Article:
Sales of Large Sports Cars and Exotics fell by 5.5% in the first quarter of 2017, following a 10.4% decline in 2016. Total volume in this segment stood at 11,370 in Q1. And there’s not a lot of product news expected this year, so the decline is expected to last throughout the year. Then again, keep in mind the segment peaked at over 60,000 sales in 2015, when it almost doubled up in just 3 years time, so small declines after such an impressive growth curve are nothing to be ashamed of, especially on the lack of product news, as mentioned. We do welcome two newcomers to the segment compared to Q1 of last year, but both are still at the bottom of the ranking: the second generation Acura NSX and the all-new Ford GT.
The exotic car segment in Europe grew at double the overall market growth in 2016, at +12%, helped by a handful of new products. But the leader of the segment remains unchanged, even though the Bentley Continental GT gains just 5% and therefore loses 2 percentage point of share. In Q4, the Continental GT was even down a worrying 11,5%. The Ferrari 488 continues where its predecessor 458 Italia left off: in 2nd spot, ahead of chief rival Lamborghini Huracan, which also gains just 5%, but had a more positive Q4 at +64%. The Ferrari F12, about to be replaced by the 812 Superfast in 2017, almost doubles its sales in the fourth quarter to finish the year with a 31% gain. 2016 has been a great year for Italian V12 supercars, because Lamborghini Aventador does even better at +135% in the fourth quarter and +48% for the year.
Sales in the Sports Large and Exotics segment fell by 10.4 percent in 2016 to 54,994, about a third lower than they were a decade ago. The segment’s prospects for 2017 are rather bleak: not only right now it seems that there will be no big new debuts in this segment in the coming year, the early indication is that customers are not very keen on the new, turbocharged iteration of one of the mainstays of the segment: Porsche 911.
Note: going forward, the segments Sports Large and Exotics have been merged, partly to align the US reporting with that for Europe, and partly because data for the old Exotic segment became very thin ever since sales estimates for the truly exotic brands (Aston Martin, Ferrari, Lamborghini) became unavailable.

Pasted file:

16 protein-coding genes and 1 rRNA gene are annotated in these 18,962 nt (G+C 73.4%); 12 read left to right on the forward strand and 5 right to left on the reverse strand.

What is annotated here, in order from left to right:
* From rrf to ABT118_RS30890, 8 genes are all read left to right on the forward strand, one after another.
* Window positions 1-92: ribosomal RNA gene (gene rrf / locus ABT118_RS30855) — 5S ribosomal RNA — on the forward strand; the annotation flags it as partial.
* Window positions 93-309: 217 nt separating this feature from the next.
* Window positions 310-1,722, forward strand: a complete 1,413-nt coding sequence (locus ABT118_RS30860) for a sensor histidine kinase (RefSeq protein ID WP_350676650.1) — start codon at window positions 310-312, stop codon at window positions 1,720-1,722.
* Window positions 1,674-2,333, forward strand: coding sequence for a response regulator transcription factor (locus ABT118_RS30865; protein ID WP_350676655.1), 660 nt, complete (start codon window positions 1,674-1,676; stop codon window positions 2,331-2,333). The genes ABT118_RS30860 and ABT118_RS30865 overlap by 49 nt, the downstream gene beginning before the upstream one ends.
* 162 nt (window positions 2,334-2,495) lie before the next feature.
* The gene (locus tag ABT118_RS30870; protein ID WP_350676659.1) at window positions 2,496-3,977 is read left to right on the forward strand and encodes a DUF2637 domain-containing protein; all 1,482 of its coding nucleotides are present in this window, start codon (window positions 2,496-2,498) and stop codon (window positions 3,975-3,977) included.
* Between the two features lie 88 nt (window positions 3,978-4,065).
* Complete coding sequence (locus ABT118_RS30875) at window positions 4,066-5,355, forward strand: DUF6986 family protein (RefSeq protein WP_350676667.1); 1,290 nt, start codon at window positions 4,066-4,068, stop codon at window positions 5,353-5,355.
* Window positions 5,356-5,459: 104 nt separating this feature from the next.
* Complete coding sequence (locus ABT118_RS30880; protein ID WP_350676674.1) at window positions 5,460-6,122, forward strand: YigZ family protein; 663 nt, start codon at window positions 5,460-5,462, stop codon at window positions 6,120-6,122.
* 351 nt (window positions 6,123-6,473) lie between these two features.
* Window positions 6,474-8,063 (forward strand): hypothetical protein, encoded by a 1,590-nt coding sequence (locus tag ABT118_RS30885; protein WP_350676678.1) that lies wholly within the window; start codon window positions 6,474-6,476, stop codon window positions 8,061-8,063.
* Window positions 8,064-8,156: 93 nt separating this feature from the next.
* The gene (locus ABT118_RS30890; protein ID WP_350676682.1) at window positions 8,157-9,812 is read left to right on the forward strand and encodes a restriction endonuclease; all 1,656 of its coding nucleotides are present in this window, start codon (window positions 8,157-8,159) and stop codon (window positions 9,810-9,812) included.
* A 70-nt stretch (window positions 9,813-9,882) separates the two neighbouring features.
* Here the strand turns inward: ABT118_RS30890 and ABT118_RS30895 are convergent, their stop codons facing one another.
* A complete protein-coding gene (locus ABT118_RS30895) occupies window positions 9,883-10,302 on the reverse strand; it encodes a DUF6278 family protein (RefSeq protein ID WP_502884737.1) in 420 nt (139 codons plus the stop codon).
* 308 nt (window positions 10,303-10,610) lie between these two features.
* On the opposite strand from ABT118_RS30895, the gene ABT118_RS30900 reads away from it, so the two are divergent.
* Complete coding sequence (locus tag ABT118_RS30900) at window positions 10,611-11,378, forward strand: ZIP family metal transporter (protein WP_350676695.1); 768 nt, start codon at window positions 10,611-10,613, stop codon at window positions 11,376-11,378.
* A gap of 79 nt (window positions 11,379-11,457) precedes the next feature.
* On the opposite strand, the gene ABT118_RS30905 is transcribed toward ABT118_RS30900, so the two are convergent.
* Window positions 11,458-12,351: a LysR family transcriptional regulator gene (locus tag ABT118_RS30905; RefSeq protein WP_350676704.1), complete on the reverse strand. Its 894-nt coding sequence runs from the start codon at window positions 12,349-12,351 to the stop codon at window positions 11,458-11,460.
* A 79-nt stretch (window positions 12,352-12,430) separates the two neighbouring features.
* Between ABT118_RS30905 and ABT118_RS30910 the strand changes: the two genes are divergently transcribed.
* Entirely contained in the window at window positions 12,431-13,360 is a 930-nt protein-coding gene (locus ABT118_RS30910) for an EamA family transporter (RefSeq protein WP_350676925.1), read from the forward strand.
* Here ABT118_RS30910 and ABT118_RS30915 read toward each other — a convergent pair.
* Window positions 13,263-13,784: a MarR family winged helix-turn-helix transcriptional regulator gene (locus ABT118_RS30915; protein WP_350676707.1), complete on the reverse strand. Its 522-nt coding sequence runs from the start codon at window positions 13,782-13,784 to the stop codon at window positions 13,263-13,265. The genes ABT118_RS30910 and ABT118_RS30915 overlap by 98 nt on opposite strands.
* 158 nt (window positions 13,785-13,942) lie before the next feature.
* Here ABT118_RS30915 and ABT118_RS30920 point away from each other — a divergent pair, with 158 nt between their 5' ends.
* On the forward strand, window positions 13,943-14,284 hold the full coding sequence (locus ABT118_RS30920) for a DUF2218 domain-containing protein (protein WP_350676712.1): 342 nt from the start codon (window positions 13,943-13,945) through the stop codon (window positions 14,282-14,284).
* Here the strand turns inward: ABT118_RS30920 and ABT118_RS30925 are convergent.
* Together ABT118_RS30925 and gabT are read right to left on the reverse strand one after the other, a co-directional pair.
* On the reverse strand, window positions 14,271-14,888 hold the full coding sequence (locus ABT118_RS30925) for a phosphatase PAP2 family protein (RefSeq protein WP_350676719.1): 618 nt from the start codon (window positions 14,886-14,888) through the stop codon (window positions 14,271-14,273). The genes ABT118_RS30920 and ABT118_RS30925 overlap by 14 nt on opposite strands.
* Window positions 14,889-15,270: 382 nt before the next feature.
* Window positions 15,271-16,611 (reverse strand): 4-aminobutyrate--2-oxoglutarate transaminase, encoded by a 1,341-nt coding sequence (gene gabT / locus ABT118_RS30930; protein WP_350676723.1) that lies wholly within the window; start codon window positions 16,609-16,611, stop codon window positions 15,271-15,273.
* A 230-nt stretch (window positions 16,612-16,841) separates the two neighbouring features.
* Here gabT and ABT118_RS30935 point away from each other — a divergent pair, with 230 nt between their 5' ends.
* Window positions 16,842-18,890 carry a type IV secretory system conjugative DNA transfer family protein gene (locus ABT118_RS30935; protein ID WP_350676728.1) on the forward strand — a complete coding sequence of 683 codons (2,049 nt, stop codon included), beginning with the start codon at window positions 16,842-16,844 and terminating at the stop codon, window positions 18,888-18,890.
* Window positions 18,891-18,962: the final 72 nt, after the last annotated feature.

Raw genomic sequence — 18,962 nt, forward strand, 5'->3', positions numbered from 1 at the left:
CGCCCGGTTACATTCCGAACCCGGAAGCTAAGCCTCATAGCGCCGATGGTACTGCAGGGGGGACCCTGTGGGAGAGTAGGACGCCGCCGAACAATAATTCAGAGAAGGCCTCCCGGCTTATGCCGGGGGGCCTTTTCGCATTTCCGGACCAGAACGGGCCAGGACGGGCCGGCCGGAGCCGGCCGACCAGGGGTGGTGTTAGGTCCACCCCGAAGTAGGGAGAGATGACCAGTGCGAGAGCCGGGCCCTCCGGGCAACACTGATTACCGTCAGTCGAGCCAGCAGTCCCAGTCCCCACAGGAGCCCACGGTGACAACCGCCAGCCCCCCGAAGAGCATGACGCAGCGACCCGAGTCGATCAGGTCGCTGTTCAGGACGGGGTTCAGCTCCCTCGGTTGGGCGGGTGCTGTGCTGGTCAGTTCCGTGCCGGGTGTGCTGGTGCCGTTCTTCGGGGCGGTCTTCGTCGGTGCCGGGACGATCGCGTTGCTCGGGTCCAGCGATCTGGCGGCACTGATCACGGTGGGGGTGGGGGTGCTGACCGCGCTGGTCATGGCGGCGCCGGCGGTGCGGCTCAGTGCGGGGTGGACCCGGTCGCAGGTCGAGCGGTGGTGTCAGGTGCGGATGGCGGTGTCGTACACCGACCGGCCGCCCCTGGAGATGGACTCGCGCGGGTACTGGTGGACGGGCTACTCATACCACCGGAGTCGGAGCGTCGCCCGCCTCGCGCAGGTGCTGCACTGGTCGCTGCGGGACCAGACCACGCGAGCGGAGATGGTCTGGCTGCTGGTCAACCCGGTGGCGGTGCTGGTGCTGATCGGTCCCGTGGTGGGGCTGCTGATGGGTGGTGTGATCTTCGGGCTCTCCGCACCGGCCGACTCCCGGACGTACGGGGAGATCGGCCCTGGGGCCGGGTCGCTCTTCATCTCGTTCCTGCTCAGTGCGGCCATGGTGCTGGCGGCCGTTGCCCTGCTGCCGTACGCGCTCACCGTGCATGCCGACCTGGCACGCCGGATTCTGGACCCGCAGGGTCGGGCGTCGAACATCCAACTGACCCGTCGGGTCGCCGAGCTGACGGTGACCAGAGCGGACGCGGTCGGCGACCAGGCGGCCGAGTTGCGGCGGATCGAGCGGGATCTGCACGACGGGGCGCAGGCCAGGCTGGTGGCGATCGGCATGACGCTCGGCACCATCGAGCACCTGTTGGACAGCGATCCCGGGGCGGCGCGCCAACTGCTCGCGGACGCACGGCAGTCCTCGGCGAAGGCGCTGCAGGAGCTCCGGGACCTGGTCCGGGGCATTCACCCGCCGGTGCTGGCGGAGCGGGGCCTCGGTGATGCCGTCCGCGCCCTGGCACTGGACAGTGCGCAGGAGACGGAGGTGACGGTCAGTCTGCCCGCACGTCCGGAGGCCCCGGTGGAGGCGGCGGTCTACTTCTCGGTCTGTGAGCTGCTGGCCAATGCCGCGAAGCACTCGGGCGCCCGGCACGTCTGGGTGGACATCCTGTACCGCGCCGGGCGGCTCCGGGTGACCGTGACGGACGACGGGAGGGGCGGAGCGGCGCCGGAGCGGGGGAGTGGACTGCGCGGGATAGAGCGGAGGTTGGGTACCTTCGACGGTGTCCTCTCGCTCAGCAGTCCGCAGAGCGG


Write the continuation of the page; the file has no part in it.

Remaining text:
Sales of exotic cars in Europe grow at double the overall market in the first three quarters of 2016 with an increase of 15% to 4.773 units, compared to +7,5% of the rest of the market. More than half of those sales are for just two models: the Bentley Continental GT / GTC and the new Ferrari 488. The Ferrari was the segment leader in Q2 but the Bentley outsold it in Q1 and Q3. That means the British coupe and convertible is likely to celebrate its 5th consecutive year as the best selling exotic car in Europe, with either the 488 or its predecessor Ferrari 458 Italia not far behind for most of that time. The Lamborghini Huracan consolidates its third place thanks to the arrival of the Spider version. The Rolls Royce Dawn was the #4 of the segment in Q3 and moves to 7th place year-to-date with a good shot at moving up one more place by year end, trumping the Aston Martin DB9, which is being replaced by the al-new DB11.
Sales in the Large Sports segment kept level in the third quarter of 2016, which combined in the saled declines in the first two quarters resulted in a 13 percent fall in sales so far this year, making it the worst performing from among the Sports segments.
Sales of exotic cars in Europe outgrow the overall market in the first half of 2016 with an increase of 15% to 3.182 units. More than half of those sales are for just two models: the Bentley Continental GT / GTC and the all-new Ferrari 488. The Ferrari was the segment leader in Q2 but the Bentley still leads year-to-date. This will be an interesting battle for the segment pole position by year-end, the British coupe and convertible having led the segment since 2012 with the 488’s predecessor Ferrari 458 Italia not far behind for most of that time. The Lamborghini Huracan recovers in third place after a dramatic Q1, now that the Spyder version is fully available as well.